To be or not to be, that is the question:
Whether ‘tis nobler in the mind to suffer
The slings and arrows of outrageous fortune,
Or take up arms against a sea of troubles
Shakespeare was a pretty intuitive guy. He had some very profound insights into the behavior of his fellow thespians and we are all actors after a fashion. But in this theatre piece called “life” what is our role; are we supposed to be acting in a tragedy, a farce or a comedy of errors? What is our identity? Until we know the answer to that question we will not know how to act. We will not know how to be.
As he strode the world stage as do all of us (“all the world’s a stage”) Hamlet’s challenge was not whether to be or not to be but how to be and why to be.
Furthermore, Hamlet was plagued by indecision. So are we. Time is running out. The final curtain is about to come down on the last act of our performance. Will our descendants in the audience of future time feel inclined to applaud or throw rotten tomatoes?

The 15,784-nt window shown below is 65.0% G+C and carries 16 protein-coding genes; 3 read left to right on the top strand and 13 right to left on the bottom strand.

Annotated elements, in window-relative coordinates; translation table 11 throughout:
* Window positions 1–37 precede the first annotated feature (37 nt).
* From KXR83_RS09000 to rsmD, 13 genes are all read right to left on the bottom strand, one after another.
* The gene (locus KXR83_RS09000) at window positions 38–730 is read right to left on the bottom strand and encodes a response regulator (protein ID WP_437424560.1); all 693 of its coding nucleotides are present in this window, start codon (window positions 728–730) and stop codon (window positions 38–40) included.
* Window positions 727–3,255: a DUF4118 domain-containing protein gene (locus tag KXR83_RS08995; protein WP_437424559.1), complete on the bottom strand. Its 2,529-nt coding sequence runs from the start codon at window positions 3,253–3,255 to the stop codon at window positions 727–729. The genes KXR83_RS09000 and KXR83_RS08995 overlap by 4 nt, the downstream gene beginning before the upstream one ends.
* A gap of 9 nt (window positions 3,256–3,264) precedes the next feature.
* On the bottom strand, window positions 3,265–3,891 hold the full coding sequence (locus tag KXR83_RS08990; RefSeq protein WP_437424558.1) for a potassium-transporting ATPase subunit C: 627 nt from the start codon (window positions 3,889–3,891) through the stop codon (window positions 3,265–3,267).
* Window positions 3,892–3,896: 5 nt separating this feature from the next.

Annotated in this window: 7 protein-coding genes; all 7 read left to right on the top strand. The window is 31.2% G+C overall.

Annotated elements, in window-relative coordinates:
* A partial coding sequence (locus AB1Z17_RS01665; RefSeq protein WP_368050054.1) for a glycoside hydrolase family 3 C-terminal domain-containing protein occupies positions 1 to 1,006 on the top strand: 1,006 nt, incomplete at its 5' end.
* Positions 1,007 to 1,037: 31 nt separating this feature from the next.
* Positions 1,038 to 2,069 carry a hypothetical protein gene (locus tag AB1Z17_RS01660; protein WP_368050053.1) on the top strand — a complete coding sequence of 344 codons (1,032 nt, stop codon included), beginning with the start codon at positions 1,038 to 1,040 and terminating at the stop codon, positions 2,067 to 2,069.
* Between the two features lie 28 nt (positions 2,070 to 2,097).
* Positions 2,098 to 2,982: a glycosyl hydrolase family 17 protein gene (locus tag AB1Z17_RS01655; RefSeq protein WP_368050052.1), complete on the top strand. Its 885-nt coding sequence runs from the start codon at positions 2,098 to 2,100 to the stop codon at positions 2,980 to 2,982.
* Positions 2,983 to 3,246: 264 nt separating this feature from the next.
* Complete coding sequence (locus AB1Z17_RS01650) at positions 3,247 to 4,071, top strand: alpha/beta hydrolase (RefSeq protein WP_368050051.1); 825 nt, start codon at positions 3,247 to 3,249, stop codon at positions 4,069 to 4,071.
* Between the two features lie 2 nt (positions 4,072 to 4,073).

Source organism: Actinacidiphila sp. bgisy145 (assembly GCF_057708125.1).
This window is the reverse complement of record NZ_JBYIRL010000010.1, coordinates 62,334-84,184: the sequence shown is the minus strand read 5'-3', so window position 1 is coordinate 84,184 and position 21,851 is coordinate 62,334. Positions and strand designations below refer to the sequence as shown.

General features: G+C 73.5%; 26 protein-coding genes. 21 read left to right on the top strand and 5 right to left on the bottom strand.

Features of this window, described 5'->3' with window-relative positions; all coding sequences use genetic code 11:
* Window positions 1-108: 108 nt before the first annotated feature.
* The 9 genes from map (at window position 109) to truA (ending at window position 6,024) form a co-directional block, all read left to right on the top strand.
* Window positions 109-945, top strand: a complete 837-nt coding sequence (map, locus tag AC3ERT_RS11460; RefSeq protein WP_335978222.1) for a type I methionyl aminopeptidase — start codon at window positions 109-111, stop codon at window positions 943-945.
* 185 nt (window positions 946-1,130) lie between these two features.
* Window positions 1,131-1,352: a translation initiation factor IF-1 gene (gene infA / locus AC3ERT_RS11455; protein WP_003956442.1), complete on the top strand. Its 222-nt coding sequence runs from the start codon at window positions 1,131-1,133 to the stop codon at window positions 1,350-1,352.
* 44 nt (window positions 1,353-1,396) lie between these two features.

We have raised a number of questions which all boil down to one dilemma, namely, why are things so rotten in Denmark? Our friend C. G. Jung had the answer. Jung labeled an authentic performance on the stage of life “individuation.”
“The key element in individuation is to develop one’s own personality [True self] as opposed to living collectively [conforming to a paradigm B identity]. Jung was particularly concerned about the plight of the individual in modern society, for he observed that the moment the individual combines with the mass, his or her uniqueness is diminished and blurred.” (1) In other words don’t accept the role that demands the pursuit of plenty, pleasure and power.
For a more complete script about how to be or not to be click on the link below.
Insight # 117:
O what men dare do! What men may do! What men daily do, not knowing what they do! Beatrice in “Much Ado About Nothing. (IV-i-19)
- Individuation in this blog and in print in The ABC’s of Simple Reality: The Encyclopedia of Self-Transformation, Vol 1 (2018), pages 272-275, by Roy Charles Henry.
- Zweig, Connie and Jeremiah Abrams. Meeting the Shadow: The Hidden Power of the Dark Side of Human Nature. Los Angeles: Jeremy P. Tarcher, Inc., 1991, page 255.